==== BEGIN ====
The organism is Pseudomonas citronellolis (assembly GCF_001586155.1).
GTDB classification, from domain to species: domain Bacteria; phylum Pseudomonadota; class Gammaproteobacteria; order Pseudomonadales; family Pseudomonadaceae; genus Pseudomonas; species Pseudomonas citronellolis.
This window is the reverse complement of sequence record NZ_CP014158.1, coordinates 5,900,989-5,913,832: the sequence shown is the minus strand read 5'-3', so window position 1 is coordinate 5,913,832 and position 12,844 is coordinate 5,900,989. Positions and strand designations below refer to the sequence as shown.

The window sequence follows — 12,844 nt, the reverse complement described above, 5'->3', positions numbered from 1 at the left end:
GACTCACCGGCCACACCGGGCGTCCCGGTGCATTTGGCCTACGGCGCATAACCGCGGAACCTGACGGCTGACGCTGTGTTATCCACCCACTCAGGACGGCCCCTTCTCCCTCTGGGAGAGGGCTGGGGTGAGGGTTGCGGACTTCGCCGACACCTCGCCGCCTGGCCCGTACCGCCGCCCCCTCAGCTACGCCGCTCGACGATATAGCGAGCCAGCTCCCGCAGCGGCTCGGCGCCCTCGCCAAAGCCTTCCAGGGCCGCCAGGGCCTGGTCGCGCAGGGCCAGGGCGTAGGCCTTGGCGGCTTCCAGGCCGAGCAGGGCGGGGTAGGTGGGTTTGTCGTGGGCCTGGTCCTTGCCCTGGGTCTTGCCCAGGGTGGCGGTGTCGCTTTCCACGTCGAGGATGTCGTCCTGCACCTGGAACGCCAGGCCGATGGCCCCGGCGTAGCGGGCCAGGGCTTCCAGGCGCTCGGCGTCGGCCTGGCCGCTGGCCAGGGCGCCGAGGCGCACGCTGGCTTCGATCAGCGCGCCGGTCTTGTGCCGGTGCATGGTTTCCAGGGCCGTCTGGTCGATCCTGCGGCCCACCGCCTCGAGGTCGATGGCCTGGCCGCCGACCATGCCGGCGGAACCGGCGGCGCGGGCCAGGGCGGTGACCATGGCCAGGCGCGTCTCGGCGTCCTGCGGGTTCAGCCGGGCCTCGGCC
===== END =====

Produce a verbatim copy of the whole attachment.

The organism is Pseudomonas citronellolis (assembly GCF_001586155.1).
GTDB classification, from domain to species: domain Bacteria; phylum Pseudomonadota; class Gammaproteobacteria; order Pseudomonadales; family Pseudomonadaceae; genus Pseudomonas; species Pseudomonas citronellolis.
This window is the reverse complement of sequence record NZ_CP014158.1, coordinates 5,900,989-5,913,832: the sequence shown is the minus strand read 5'-3', so window position 1 is coordinate 5,913,832 and position 12,844 is coordinate 5,900,989. Positions and strand designations below refer to the sequence as shown.

The window sequence follows — 12,844 nt, the reverse complement described above, 5'->3', positions numbered from 1 at the left end:
GACTCACCGGCCACACCGGGCGTCCCGGTGCATTTGGCCTACGGCGCATAACCGCGGAACCTGACGGCTGACGCTGTGTTATCCACCCACTCAGGACGGCCCCTTCTCCCTCTGGGAGAGGGCTGGGGTGAGGGTTGCGGACTTCGCCGACACCTCGCCGCCTGGCCCGTACCGCCGCCCCCTCAGCTACGCCGCTCGACGATATAGCGAGCCAGCTCCCGCAGCGGCTCGGCGCCCTCGCCAAAGCCTTCCAGGGCCGCCAGGGCCTGGTCGCGCAGGGCCAGGGCGTAGGCCTTGGCGGCTTCCAGGCCGAGCAGGGCGGGGTAGGTGGGTTTGTCGTGGGCCTGGTCCTTGCCCTGGGTCTTGCCCAGGGTGGCGGTGTCGCTTTCCACGTCGAGGATGTCGTCCTGCACCTGGAACGCCAGGCCGATGGCCCCGGCGTAGCGGGCCAGGGCTTCCAGGCGCTCGGCGTCGGCCTGGCCGCTGGCCAGGGCGCCGAGGCGCACGCTGGCTTCGATCAGCGCGCCGGTCTTGTGCCGGTGCATGGTTTCCAGGGCCGTCTGGTCGATCCTGCGGCCCACCGCCTCGAGGTCGATGGCCTGGCCGCCGACCATGCCGGCGGAACCGGCGGCGCGGGCCAGGGCGGTGACCATGGCCAGGCGCGTCTCGGCGTCCTGCGGGTTCAGCCGGGCCTCGGCC